Minerals: Inorganic substances such as iron, calcium, and potassium. Many minerals are essential nutrients.
Minimum weight: All packages have a fill-weight equal to system or greater than that shown on the label.
Moisture and Volatile Matter: Weight loss of a fat or food material after heating for a prescribed time under controlled conditions. The weight loss is accounted for by the loss of water and other materials which escape in the vapor state.
Moisture/Protein Ratio (MPR): Percent moisture of a product divided by the percent protein of a product. Most often used in meat product analysis to determine product safety and shelf-stability.
Molasses: When the juices extracted from sugar cane or sugar beet are boiled down to a lower volume, the removal of water facilitates the separation of sugar in crystalline form. When this process of sugar crystallization has reached its limit, and the sugar crystals are removed, the remaining dark brown thick syrup is known as molasses. Beet molasses is used mainly as animal feed, or it can be fermented to produce alcohol. Cane molasses can also be used to produce alcohol, and since it has quite a pleasant taste, golden syrup and treacle and a range of brown sugars.
Molinillo: Wooden stick with rings attached to bottom; used to whip chocolate drink to create cap of foam on top.
Mollusc: invertebrate with a soft body, often covered with a shell (eg mussels, squid)
Mold: Group of multi-cellular fungi which grow in thread-like strands called hyphae. A fungus-type microorganism whose growth on food is usually visible and colorful. Molds may grow on many foods, including acid foods like jams and jellies and canned fruits. They usually are not a cause of food borne illness, but in the right environment, cause food spoilage. Recommended heat processing and sealing practices prevent their growth on these foods. Some are introduced into foods to give added flavor, e.g. in some cheeses.
Monitoring: Tracking actual performance versus planned.
Monoglycerides: Chemical compound formed by a combination of one fatty acid unit with one glycerine unit. The addition of monoglycerides to an oil or shortening tends to lower the smoke point of the oil.
Monosaccharides: single sugar unit carbohydrate that cannot be split into smaller units by the action of dilute acids. The largest group of monosaccharides are the hexoses with six carbon atoms in the molecule (e.g glucose, fructose, mannose, galactose). Other monosaccharide categories are the heptoses with seven carbon atoms (e.g. xylose), the pentoses with five carbon atoms, and tetroses with four carbon atoms.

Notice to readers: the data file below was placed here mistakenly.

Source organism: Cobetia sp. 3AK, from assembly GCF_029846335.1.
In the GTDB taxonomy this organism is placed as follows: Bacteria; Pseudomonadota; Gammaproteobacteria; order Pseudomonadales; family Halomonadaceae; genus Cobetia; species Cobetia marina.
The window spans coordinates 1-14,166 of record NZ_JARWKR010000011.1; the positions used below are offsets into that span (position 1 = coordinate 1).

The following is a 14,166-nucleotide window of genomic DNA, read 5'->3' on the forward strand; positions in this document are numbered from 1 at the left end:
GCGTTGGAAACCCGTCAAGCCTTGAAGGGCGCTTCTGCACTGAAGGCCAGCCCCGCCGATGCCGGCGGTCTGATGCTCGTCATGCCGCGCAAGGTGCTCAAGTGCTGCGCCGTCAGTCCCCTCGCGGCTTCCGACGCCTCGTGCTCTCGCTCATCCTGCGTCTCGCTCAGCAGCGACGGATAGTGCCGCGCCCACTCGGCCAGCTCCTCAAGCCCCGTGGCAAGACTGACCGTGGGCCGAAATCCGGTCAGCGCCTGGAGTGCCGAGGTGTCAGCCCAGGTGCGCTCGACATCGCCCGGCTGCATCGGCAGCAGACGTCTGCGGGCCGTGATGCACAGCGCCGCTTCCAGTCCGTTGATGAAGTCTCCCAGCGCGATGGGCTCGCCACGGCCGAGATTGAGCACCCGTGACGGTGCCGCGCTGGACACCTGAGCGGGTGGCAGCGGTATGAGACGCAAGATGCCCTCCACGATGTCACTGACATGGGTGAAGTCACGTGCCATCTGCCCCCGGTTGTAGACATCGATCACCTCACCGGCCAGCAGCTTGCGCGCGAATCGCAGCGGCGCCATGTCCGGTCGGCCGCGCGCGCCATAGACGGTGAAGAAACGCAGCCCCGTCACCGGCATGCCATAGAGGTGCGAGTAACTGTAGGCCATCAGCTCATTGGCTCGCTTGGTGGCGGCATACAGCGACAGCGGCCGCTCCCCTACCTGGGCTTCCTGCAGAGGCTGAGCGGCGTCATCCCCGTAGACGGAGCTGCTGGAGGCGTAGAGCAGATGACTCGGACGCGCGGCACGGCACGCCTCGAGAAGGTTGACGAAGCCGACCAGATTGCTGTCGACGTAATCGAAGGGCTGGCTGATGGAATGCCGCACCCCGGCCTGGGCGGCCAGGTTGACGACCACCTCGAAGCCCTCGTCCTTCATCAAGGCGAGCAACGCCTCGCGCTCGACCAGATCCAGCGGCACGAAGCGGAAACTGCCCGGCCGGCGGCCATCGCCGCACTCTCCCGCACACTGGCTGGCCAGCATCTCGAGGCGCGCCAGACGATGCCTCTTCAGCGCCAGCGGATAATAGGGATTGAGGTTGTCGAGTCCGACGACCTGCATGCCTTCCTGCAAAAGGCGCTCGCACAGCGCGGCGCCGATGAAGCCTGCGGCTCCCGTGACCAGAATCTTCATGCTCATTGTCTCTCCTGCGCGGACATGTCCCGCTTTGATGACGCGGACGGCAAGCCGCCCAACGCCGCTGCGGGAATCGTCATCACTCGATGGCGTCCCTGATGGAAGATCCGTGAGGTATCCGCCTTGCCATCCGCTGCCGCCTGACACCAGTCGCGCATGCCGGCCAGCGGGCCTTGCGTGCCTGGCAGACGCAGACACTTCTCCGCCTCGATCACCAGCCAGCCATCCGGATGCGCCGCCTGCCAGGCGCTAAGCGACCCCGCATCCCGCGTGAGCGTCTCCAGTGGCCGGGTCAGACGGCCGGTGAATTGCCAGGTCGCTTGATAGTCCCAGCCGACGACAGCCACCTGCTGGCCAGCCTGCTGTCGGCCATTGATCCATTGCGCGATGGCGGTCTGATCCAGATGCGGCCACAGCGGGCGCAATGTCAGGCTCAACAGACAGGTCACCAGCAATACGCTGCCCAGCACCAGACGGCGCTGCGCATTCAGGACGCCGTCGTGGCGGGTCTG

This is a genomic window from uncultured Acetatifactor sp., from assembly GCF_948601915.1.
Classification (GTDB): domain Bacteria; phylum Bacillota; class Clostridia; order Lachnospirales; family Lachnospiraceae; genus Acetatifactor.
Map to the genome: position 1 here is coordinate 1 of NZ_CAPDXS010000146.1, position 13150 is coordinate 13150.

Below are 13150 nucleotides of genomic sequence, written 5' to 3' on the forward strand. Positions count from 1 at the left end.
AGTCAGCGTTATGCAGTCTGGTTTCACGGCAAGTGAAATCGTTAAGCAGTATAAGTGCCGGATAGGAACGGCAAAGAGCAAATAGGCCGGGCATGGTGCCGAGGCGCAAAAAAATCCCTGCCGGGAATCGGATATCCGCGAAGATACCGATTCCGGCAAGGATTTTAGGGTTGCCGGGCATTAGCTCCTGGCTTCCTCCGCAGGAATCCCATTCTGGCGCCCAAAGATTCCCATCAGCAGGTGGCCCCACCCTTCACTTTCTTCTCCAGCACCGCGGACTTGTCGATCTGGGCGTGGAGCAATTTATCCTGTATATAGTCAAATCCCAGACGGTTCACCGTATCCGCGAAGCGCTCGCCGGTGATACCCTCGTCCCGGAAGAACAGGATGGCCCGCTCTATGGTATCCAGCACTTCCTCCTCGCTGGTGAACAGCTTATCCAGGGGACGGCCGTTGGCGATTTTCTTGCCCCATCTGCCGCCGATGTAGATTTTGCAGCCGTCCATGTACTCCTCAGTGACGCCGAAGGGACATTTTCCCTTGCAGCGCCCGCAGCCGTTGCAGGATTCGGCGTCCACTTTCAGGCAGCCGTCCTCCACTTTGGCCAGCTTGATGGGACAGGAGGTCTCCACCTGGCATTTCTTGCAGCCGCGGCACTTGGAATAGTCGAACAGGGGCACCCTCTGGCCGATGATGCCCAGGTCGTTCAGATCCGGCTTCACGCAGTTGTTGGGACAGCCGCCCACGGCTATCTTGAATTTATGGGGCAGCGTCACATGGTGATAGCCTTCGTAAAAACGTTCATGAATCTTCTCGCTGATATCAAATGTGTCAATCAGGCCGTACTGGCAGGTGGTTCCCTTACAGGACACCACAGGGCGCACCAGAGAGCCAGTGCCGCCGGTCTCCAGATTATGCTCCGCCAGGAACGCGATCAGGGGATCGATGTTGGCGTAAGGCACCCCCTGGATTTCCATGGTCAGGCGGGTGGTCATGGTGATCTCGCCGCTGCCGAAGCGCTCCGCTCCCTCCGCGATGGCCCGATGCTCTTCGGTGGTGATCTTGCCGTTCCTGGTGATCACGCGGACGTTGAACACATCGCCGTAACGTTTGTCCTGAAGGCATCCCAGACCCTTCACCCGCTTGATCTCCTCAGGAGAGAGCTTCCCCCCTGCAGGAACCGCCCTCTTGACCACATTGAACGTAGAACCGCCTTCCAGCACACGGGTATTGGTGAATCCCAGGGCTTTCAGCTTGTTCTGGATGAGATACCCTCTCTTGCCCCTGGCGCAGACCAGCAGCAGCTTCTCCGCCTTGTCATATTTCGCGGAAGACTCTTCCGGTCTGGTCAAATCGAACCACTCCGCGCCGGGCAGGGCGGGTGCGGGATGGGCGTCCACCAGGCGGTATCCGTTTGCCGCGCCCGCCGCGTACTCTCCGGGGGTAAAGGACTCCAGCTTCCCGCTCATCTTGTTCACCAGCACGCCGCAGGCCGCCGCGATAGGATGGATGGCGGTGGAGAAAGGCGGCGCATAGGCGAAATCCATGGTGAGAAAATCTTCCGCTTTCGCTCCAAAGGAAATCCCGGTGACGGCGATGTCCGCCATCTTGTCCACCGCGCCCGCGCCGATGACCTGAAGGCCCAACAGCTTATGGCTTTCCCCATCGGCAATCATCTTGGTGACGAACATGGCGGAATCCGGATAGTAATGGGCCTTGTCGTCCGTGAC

Monosaccharide: (eg glucose, galactose, fructose), formed by condensation of disaccharides with water added
Monosodium glutamate (MSG): white, odorless, crystalline powder with good water solubility. Functions as flavor enhancer with an umami taste which can intensify the meaty, savory flavor of food
Monosodium glutamate (MSG): Sodium salt of glutamic acid. Glutamic acid, or glutamate, is one of the most common amino acids found in nature. (see glutamate). In the early part of the century, MSG was extracted from seaweed and other plant sources. Today, MSG is produced in many countries around the world through a fermentation process of molasses from sugar cane or sugar beets, as well as starch and corn sugar.
Moulding: Process of passing dough through a moulding machine prior to filling into baking tins. A similar process is used in confectionary production.
Mouthfeel: the way food and drink are felt in the mouth other than tastes
Mycotoxins: Toxins Toxins produced by fungi. More than 350 different mycotoxins are known to man. Almost all mycotoxins possess the capacity to harmfully alter the immune systems of animals. Consumption by humans and animals of certain mycotoxins (e.g., via eating infected corn, nuts, peanuts cottonseed products, etc.) can result in liver toxicity, gastrointestinal lesions, cancer and muscle necrosis.
Myoglobin: protein that binds to oxygen, usually found in muscle of vertebrae
Myristicin: mildly hallucinogenic toxin found in nutmeg